A lesson in letting go
IT TOOK ME UNTIL MY THIRD DAY in Cambodia to realize what was different. I’d traveled to Southeast Asia before. The first day always feels the same, no matter what the country: I’m overwhelmed by the combination of jet lag, thick humid air, and the utter chaos of moped traffic; distracted by the strange smells; and startled by the vivid contrast of rich and poor. The third day is usually when I desensitize enough to start noticing the details, like an ancient statue hidden by jungle vines or the hawkers selling sticky rice and sandwiches.
On my third evening in Phnom Penh, I was about to dig into a dish of croaker fish tossed in coconut broth with wild mushrooms and candle yam when it hit me: no one here is old, and everyone is smiling.
When I arrived in Cambodia, my knowledge of the country extended to the famous temple of Angkor Wat and the fact that Angelina Jolie had fallen hard for the place while filming Lara Croft: Tomb Raider. The country’s mix of Buddhist religion, archaeological wonders, and French architecture prompted me to read up on its history when I got to my room at Raffles Hotel Le Royal, an oasis of calm in the heart of this bustling capital.
I felt a wave of guilt when I learned that during the Vietnam War, the U.S. undertook a covert, four-year bombing campaign in Cambodia, devastating the countryside and causing sociopolitical upheaval that led to a Communist takeover. In 1975, the Khmer Rouge, Cambodia’s communist party, drove anyone perceived a class enemy, or a threat, to the regime out of Phnom Penh and into rural areas. Between 1975 and 1979, this dramatic attempt at social engineering meant nearly two million people—a quarter of the population—died. As a result, about 70 percent of Cambodia’s population is under the age of 30 today, which explains why I noticed so few elderly Cambodians.
To try to understand more of this country’s painful past, I hired a driver to take me 20 minutes outside of the city to the Killing Fields of Choeung Ek—a mass grave where more than 17,000 victims of the Khmer Rouge are buried. An enormous glass stupa containing more than 5,000 human skulls acts as a shrine acknowledging, rather than hiding, the truth of Cambodia’s grim past. The $6 entry fee included an audio tour with devastating stories from survivors. My eyes welled with tears as I listened to unthinkable horrors.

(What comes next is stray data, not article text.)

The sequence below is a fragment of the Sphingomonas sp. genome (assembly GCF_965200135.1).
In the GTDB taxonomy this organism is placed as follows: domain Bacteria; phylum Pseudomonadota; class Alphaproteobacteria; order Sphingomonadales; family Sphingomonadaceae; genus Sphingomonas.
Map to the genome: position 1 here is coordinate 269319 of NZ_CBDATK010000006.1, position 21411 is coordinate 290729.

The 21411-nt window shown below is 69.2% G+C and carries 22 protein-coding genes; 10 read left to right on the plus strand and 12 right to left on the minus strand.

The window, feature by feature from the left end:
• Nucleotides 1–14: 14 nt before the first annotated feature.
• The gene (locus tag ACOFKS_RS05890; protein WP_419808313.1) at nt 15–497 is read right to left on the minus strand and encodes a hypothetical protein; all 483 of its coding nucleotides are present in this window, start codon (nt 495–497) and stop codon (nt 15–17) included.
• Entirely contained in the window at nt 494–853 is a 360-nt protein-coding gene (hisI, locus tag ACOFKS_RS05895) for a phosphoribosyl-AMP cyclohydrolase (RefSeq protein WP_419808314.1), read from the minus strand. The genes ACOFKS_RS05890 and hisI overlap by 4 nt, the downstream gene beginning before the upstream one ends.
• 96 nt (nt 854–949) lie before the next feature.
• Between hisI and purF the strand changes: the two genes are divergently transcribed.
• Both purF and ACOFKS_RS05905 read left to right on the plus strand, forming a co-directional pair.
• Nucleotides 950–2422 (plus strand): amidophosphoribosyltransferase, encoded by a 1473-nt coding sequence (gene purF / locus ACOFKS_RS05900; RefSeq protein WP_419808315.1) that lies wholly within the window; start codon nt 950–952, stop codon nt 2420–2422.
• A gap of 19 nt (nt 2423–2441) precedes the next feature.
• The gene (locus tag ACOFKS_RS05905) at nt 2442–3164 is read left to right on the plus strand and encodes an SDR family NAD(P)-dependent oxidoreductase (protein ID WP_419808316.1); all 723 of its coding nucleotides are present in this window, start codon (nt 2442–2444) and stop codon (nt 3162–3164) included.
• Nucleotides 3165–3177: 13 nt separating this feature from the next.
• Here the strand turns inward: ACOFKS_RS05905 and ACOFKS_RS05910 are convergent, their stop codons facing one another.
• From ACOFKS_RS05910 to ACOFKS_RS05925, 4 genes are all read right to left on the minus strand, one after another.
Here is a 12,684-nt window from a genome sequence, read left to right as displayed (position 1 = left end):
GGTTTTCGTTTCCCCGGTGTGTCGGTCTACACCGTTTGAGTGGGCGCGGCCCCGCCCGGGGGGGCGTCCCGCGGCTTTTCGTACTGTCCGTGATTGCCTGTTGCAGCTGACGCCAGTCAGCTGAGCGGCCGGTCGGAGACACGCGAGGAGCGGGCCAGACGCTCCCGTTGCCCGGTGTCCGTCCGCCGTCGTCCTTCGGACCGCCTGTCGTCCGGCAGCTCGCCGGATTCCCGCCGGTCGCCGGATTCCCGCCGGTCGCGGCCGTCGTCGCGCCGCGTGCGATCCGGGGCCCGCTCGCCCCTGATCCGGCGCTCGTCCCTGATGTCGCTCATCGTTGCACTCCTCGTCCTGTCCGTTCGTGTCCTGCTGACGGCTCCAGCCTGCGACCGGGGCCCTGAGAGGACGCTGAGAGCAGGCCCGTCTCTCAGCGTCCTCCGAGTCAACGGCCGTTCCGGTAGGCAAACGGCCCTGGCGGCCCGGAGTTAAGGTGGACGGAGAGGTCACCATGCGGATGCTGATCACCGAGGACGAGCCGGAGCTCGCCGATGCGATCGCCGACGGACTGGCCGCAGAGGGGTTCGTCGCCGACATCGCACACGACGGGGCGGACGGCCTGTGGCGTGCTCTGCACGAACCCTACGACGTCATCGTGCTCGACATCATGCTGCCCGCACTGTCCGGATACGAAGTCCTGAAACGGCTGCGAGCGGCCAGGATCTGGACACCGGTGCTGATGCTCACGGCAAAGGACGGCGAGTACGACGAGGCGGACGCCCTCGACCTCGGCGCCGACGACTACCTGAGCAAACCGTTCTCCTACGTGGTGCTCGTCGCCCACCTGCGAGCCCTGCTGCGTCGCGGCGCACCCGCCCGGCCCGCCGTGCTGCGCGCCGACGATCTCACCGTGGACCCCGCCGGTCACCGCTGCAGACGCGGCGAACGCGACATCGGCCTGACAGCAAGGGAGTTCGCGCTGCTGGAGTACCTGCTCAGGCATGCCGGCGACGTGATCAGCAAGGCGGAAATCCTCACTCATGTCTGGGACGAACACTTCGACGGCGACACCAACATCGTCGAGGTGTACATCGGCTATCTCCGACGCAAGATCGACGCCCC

That evening, on a flight to Siem Reap, I tried to shake the haunting images from my mind. After my sobering history lesson and new understanding of America’s role in the atrocities, I felt the urge to apologize to every local I met. Yet no one seemed to share my heavy heart. When I visited the floating fishing village at Lake Tonlé Sap, a young woman waved to me with a gap-toothed grin. The teenagers selling fish pedicures near my hotel danced and sang to K-pop tunes.
The next morning, Aki, a gangly guide with Hulk-like strength, pedaled me by tuk-tuk to watch the sunrise at Angkor Wat, cracking jokes the entire bumpy ride. With some prying, I learned that he had lost his mother, two sisters, and a brother during the genocide; his father lost both legs to a land mine. As the sky turned a soft golden hue, we sat side by side on a crumbling stone and I asked Aki if he felt any resentment toward Americans for bombing his country, or toward those who had killed his family. He smiled as he looked at me.
“Anger will not bring back my family,” he said softly. “I am here, watching the sunrise, in a beautiful place with a new friend. Life is full of promise.” What a beautiful lesson on the yogic concept of duhkha (suffering), I thought. While we can’t undo loss or heartache, we can change the way we react to the hard times we face. The people of Cambodia haven’t forgotten their past, but they’re also not letting it define them.